Monday, July 5, 2010

Set the Scene

Today's post is about writing your scenes, what you need to ask yourself before you get into it. You need to set the scene.

You need to know who is your POV character--who will tell the scene the best.(unless you write in first person).

Who is there in this scene? If the POV character is alone, something has to happen to carry the character, and the story, and the plot along.

How much time has passed since the last scene? Two minutes or two hours? This has to be addressed as you open the scene. Some writers who don't want to make that one line skip, and keep things flowing will start out with a sentence: Two hours later . . . so as to not loose the reader, who has found an excuse to pause. This is a good idea if you're in the middle of a chapter, but more things are happening, and you don't want to loose a reader.

Props. Props are great, especially if the character might use them somehow. Anything from weapons to chairs. I invent some of my weapons in my stories. One young man's father happened to have invented a laser at the end of a long device that cuts through just about anything, and it was handy for cutting off the heads of demons whose blood just happens to burn. So, my main character is given this for added security, and I wasn't going to have her carry it around without her putting it to good use.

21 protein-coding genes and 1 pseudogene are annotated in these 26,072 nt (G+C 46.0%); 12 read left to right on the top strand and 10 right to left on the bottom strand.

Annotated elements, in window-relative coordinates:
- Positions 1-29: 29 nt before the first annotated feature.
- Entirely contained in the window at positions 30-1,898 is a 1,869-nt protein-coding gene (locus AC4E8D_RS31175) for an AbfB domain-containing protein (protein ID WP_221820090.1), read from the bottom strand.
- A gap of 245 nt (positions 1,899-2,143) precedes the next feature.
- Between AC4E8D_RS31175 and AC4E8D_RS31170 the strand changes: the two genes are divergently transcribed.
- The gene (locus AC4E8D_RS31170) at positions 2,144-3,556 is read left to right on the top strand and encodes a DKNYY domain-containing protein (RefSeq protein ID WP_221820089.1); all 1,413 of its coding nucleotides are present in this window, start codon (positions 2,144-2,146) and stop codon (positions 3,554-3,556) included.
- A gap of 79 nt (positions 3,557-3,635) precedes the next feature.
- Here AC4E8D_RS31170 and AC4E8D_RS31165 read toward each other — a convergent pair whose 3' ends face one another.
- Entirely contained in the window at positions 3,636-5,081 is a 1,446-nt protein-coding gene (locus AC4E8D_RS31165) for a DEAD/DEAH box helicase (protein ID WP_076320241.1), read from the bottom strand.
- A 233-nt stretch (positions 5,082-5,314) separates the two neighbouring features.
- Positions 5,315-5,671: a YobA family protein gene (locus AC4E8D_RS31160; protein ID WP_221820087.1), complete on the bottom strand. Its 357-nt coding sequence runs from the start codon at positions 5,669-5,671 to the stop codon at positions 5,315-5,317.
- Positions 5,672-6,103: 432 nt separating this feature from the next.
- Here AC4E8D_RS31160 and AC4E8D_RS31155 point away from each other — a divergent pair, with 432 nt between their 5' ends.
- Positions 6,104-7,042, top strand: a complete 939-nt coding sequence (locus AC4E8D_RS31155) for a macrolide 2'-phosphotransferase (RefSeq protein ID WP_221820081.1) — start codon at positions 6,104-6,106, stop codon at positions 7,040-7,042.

Conflict. Conflict is great between characters. You get to know them a little better, what makes them tick, ring and go off like a rocket. Even a little tension between two people who like one another is a good ploy to keep things a little uneven, so that readers don't fall asleep. They can argue about something they don't quite agree on. Or, one wants to do something the other doesn't want to do. Or, you can have the full-blown they-hate-each-other type of tension, yet are thrown together. I love the way Michele Hauf put the tension between her two characters Blu and Creed in Her Vampire Husband going with the tense, and sometimes funny dialogue between the werewolf princess and vampire king.

The next thing you need to ask yourself is Does this scene advance the action? How?

I hope this helps you. Have fun writing those scenes!

2 comments:

  1. This is great advice! I especially love the reminder about props. Props can bring a sense of realism to an unrealistic situation. I've recently started thinking about things my MC would carry, wear, or hold dear. It adds something to the book and could help with marketing later!

    ReplyDelete
  2. Oh, yeah. The marketing ploy. Good point, Heather!

    ReplyDelete

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